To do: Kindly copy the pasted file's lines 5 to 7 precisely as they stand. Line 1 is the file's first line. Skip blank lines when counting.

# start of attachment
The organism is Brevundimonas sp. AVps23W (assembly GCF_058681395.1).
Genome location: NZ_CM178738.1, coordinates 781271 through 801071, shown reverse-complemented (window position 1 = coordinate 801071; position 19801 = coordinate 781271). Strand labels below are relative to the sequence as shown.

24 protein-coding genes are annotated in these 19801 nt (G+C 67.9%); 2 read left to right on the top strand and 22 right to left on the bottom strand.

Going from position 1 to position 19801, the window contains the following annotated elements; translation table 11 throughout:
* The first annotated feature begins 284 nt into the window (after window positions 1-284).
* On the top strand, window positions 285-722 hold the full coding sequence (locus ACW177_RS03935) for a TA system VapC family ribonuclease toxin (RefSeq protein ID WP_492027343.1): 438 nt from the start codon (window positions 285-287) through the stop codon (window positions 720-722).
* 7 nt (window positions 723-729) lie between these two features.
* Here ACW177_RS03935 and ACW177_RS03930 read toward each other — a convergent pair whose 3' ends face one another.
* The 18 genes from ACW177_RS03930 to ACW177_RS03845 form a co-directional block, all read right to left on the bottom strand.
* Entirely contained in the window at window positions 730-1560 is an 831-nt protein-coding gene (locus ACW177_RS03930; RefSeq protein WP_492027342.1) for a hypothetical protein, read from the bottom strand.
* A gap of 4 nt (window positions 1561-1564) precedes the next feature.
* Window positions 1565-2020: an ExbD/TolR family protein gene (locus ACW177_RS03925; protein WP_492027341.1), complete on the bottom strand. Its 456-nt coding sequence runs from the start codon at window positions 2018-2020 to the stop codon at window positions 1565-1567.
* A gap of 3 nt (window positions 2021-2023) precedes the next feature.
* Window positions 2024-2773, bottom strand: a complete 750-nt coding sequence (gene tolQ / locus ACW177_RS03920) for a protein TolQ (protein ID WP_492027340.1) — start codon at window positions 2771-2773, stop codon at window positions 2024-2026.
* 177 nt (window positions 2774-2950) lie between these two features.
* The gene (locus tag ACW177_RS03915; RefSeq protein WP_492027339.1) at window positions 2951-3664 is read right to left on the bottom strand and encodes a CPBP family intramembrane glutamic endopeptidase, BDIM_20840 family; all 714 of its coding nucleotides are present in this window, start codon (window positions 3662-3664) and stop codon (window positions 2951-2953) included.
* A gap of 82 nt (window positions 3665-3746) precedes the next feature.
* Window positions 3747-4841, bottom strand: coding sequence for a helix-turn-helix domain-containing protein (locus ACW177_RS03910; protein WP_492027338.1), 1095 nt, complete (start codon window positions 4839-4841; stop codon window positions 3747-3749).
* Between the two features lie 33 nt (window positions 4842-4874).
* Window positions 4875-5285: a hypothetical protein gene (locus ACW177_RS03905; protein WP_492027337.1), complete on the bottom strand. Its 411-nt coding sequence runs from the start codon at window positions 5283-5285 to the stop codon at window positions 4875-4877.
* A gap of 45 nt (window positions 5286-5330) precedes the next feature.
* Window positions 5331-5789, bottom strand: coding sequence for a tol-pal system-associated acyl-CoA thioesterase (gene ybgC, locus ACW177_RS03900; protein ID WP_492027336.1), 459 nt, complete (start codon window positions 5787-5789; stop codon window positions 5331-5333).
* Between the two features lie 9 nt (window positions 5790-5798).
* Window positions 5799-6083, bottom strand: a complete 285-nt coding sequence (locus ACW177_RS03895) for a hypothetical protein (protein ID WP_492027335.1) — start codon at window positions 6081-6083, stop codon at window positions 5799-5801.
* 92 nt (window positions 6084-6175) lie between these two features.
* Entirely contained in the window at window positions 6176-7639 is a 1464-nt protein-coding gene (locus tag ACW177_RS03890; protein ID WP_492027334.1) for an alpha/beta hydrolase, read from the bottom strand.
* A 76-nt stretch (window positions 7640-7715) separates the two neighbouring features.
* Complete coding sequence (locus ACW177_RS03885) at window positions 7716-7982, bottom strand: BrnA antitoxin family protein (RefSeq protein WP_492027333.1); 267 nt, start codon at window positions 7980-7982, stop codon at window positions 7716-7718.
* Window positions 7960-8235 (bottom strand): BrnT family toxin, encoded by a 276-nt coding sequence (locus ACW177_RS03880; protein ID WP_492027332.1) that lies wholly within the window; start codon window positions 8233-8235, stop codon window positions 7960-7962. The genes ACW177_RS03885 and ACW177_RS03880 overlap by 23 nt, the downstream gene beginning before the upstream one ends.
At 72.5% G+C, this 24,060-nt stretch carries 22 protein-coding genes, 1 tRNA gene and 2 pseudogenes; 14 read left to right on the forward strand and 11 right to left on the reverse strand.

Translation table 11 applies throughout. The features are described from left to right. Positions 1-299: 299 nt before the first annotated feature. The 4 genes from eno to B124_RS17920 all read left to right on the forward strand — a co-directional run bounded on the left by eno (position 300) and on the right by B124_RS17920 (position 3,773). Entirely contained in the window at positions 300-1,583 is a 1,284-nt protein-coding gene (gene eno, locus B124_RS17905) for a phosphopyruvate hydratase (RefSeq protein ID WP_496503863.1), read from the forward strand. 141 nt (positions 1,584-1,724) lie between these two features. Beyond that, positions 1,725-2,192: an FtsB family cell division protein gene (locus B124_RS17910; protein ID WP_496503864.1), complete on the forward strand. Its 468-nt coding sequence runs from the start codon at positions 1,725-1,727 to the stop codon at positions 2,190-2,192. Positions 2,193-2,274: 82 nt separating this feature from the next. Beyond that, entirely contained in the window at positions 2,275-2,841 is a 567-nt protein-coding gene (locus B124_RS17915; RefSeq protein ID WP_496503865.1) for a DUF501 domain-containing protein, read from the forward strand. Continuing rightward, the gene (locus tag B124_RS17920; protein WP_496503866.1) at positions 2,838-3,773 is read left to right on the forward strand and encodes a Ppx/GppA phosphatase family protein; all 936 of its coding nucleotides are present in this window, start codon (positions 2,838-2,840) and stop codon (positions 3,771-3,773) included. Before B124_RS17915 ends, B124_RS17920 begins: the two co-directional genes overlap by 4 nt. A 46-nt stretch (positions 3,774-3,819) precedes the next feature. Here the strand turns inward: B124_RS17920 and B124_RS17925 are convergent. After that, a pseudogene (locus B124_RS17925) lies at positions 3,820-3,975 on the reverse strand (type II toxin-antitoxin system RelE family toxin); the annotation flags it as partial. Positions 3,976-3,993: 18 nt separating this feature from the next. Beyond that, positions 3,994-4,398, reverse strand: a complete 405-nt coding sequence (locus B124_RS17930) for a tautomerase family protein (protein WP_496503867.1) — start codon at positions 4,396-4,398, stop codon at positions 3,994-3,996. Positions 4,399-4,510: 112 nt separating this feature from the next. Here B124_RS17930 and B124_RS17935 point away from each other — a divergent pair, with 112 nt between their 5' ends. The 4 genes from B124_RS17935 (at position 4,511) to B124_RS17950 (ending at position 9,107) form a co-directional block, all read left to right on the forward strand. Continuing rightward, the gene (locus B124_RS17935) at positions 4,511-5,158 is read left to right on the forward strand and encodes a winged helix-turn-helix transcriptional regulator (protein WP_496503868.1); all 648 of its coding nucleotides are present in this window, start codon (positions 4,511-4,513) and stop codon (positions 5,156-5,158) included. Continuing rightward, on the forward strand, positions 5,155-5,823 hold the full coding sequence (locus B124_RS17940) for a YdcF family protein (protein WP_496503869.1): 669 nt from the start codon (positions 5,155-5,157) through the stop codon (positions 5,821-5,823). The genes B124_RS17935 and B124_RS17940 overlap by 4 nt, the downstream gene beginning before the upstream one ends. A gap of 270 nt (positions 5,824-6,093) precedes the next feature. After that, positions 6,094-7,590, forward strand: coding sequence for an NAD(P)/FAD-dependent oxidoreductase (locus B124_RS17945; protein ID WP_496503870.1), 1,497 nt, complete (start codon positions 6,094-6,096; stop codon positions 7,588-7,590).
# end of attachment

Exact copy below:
* The first annotated feature begins 284 nt into the window (after window positions 1-284).
* On the top strand, window positions 285-722 hold the full coding sequence (locus ACW177_RS03935) for a TA system VapC family ribonuclease toxin (RefSeq protein ID WP_492027343.1): 438 nt from the start codon (window positions 285-287) through the stop codon (window positions 720-722).
* 7 nt (window positions 723-729) lie between these two features.